Chicago Bears Shouldn’t Get Comfortable Atop NFC North

Rob Grabowski-USA TODAY Sports

The Chicago Bears are 4-2, sitting atop the NFC North looking down at the Green Bay Packers. They must be a top team, right? Well, not so fast.

This is certainly a good team; they have taken care of business when they needed to, created timely turnovers, and moved the ball well on offense. But they have flourished by barely beating bad or average teams this year. This Bears team has yet to beat a top team, and besides thumping the Pittsburgh Steelers, almost every win against poor teams has been a scare.

This trend continued against the New York Giants. The Giants marched the ball downfield against the Bears all game. The Giants lost because of bad throws and poor route running, but not because of a strong defensive performance from the Bears.

In fact, the Giants averaged 6.7 yards per play, which would have been the highest in the league for a full season. Two of Eli Manning’s interceptions were easy grabs for the Bears and not really skill plays, but more simply mistakes. The Bears had a similar game against the Minnesota Vikings. Sure, they won, but they just scraped by against a bad team. That should not inspired confidence, but instead worry.

These close games against bad teams are not really of much concern, what is how the Bears have played against good competition. The two teams over .500 that they played beat them, and in both cases it was by more than a touchdown. If the Bears want to win the division, they will need to play better against top teams and put away bad teams.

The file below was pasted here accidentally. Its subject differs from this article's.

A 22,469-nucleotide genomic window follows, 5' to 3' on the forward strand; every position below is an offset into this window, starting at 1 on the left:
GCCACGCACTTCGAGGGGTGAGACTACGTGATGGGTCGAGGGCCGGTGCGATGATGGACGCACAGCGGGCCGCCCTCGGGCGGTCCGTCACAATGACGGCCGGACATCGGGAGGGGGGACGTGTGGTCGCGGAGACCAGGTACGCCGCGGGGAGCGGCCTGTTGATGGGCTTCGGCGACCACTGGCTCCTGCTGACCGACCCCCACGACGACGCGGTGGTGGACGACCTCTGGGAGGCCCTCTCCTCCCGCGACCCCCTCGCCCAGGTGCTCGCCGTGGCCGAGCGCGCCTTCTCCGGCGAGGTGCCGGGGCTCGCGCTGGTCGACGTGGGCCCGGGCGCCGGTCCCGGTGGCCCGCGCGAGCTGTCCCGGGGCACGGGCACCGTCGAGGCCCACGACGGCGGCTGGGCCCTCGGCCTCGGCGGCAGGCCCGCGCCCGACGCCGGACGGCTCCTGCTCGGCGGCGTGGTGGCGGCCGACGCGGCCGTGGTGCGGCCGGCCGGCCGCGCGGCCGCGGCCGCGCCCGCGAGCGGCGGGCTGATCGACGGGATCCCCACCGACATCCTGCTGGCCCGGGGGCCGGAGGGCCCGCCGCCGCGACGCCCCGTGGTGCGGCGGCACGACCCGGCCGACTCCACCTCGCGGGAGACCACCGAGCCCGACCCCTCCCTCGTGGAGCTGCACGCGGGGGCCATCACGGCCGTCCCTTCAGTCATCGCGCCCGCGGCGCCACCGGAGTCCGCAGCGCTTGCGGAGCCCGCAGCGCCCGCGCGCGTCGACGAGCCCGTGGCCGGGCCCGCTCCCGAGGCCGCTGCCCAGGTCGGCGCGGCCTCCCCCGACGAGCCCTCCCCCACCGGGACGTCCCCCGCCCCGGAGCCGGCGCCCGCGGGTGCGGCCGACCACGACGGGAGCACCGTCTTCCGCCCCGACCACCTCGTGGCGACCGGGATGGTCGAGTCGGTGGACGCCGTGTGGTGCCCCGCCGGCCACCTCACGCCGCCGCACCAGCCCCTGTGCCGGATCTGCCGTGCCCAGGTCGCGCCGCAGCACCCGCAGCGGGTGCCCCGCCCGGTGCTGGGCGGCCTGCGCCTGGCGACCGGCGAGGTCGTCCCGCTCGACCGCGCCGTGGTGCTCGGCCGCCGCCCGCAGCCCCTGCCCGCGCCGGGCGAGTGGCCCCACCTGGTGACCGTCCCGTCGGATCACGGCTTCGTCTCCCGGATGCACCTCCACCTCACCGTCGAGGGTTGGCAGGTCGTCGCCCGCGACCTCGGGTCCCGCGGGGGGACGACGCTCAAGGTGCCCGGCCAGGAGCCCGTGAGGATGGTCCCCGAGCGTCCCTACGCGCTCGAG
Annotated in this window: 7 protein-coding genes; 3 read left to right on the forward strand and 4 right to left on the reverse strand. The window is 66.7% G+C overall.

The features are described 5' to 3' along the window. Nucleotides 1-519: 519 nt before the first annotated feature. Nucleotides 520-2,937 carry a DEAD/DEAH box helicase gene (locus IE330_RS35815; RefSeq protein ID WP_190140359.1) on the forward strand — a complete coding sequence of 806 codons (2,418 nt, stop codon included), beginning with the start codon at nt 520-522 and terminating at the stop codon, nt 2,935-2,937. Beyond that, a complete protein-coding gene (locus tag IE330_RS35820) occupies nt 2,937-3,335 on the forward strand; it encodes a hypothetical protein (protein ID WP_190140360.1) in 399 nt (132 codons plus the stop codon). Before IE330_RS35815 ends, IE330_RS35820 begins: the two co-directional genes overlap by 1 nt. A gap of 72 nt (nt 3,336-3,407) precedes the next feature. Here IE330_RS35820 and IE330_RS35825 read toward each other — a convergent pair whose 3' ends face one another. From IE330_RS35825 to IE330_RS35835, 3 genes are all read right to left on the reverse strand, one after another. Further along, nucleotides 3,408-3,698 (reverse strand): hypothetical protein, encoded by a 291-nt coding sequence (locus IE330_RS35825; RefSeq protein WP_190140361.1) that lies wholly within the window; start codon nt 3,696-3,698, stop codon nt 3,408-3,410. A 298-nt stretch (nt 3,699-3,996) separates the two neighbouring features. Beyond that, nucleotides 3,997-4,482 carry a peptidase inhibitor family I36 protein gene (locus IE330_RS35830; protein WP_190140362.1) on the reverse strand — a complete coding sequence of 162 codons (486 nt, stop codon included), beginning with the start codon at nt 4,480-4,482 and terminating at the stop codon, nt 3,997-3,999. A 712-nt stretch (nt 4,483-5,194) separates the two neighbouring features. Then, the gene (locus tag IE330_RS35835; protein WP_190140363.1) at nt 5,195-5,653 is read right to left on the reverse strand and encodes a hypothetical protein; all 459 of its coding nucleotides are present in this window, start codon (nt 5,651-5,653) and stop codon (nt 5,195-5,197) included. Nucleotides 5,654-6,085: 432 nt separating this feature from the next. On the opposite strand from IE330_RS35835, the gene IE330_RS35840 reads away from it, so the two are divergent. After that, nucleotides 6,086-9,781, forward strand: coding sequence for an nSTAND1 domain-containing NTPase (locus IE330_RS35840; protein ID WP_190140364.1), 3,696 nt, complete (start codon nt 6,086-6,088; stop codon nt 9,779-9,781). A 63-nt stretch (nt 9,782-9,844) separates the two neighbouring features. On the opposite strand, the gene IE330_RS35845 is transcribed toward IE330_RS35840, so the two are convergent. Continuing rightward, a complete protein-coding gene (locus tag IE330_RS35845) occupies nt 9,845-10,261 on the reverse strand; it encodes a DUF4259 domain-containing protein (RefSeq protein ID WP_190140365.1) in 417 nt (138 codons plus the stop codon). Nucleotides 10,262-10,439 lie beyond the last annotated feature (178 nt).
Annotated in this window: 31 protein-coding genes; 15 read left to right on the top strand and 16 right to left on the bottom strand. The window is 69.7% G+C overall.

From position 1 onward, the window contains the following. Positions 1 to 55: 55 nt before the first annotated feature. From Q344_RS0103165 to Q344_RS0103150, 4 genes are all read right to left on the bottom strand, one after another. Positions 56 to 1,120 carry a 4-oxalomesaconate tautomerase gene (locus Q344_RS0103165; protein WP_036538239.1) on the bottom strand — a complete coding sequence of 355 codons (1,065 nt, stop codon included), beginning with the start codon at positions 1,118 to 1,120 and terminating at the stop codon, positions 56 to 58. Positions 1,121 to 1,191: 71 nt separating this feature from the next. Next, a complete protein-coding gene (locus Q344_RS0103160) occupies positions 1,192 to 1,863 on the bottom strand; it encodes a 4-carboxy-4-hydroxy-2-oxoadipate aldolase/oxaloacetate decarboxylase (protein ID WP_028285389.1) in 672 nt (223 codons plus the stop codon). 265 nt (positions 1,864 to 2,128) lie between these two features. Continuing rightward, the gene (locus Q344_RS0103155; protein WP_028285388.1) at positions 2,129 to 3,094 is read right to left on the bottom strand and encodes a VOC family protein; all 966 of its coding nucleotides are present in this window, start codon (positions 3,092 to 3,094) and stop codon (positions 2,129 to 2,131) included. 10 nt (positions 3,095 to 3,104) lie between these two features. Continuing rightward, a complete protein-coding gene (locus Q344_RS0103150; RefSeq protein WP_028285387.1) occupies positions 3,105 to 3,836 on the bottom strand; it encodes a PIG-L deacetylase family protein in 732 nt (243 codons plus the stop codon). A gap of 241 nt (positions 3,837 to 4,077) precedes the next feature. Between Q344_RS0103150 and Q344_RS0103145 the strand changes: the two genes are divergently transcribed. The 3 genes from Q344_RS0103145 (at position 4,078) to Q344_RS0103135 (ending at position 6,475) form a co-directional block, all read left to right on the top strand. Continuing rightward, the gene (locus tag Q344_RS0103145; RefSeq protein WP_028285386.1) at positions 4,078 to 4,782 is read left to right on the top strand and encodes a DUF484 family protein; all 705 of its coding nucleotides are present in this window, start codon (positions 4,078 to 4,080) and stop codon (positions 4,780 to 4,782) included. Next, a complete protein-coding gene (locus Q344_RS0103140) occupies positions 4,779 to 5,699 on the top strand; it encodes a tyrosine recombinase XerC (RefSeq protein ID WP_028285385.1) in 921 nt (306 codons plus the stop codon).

Otherwise, a few extra games will be lost, and in the competitive NFC North, that’s all it takes to miss the playoffs.

It certainly isn’t time to panic for the Bears. This is a solid team that should actually make the playoffs. However, there are some small concerns. In two weeks, the Bears play the Packers on Monday Night Football, then get the Detroit Lions and Baltimore Ravens in the next two weeks. If they can win two of those three games, they will illustrate that they are ready to make a deep run.

If they cannot pull out a win in any of those games, they’ll likely be 5-5 and falling out of the playoff picture.

Jay Cullen is a New York Giants and NFL writer for RantSports.com. Like him on Facebook or add him on Google.


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  • Rich

    What a stupid comment: “In fact, the Giants averaged 6.7 yards per play, which would have been the highest in the league for a full season.”

    Last week you could have wrote: “In fact, Alshon Jeffery’s 218 yard in a game, which would have been the highest average in the league for a full season.”

    or

    Last week you could have wrote: “In fact, the Bears three interceptions in a game, which would have been the highest average in the league for a full season.”